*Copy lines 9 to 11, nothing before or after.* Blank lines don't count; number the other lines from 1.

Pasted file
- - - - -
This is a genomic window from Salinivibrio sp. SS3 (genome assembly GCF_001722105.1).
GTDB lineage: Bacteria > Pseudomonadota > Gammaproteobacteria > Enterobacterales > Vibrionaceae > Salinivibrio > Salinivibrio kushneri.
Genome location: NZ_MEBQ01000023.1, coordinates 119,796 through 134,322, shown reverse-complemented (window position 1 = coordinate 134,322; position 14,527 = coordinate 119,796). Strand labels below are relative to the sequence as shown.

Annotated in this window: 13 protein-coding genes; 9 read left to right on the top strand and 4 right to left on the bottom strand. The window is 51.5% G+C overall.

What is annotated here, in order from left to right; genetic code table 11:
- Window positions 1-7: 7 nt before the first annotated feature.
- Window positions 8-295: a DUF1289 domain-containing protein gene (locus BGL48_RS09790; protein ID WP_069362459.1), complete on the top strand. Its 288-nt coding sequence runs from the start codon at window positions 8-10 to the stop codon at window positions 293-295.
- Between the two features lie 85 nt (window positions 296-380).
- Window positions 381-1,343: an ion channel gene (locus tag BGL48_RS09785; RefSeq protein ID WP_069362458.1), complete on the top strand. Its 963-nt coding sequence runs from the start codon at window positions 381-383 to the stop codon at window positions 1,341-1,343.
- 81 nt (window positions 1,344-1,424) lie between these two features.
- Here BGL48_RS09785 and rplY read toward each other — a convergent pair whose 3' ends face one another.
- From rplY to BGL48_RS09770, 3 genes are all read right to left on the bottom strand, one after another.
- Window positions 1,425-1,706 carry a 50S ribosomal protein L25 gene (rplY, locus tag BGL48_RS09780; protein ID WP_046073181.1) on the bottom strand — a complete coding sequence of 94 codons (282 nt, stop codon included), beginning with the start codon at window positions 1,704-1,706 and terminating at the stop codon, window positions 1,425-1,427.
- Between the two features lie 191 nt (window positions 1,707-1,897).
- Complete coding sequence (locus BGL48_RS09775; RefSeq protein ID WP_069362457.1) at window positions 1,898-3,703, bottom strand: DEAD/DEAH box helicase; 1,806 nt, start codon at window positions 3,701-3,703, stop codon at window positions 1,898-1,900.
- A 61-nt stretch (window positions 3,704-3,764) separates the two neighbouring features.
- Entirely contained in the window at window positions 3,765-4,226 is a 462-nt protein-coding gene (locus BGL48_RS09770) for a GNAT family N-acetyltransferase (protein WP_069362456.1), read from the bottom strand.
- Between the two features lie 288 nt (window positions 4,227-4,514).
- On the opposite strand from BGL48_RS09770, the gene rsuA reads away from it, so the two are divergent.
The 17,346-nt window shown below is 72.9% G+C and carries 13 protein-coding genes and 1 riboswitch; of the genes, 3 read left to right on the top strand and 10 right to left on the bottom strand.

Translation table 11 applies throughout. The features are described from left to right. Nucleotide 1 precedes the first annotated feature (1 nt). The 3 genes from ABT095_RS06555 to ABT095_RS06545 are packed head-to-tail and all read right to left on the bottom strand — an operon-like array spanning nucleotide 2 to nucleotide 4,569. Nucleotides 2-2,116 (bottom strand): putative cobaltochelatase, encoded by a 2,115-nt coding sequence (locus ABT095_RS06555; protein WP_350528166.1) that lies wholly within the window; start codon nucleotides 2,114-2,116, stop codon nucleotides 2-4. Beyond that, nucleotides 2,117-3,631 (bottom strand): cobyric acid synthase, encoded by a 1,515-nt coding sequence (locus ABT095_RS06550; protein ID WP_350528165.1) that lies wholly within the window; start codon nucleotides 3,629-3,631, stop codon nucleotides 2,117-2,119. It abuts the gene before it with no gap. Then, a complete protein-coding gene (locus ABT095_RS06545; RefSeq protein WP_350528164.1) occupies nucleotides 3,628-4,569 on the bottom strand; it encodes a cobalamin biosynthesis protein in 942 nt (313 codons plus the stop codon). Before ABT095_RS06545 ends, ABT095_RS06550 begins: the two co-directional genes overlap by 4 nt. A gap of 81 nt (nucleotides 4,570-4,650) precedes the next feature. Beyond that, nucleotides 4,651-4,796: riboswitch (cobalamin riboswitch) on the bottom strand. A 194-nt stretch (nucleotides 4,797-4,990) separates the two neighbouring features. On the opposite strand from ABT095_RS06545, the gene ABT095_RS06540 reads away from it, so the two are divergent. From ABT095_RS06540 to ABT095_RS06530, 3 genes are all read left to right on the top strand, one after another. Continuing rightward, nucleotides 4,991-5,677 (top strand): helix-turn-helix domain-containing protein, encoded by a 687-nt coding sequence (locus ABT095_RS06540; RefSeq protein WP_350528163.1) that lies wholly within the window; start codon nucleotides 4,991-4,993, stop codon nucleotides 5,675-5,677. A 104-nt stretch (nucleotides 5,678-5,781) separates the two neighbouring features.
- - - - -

- Window positions 381-1,343: an ion channel gene (locus tag BGL48_RS09785; RefSeq protein ID WP_069362458.1), complete on the top strand. Its 963-nt coding sequence runs from the start codon at window positions 381-383 to the stop codon at window positions 1,341-1,343.
- 81 nt (window positions 1,344-1,424) lie between these two features.
- Here BGL48_RS09785 and rplY read toward each other — a convergent pair whose 3' ends face one another.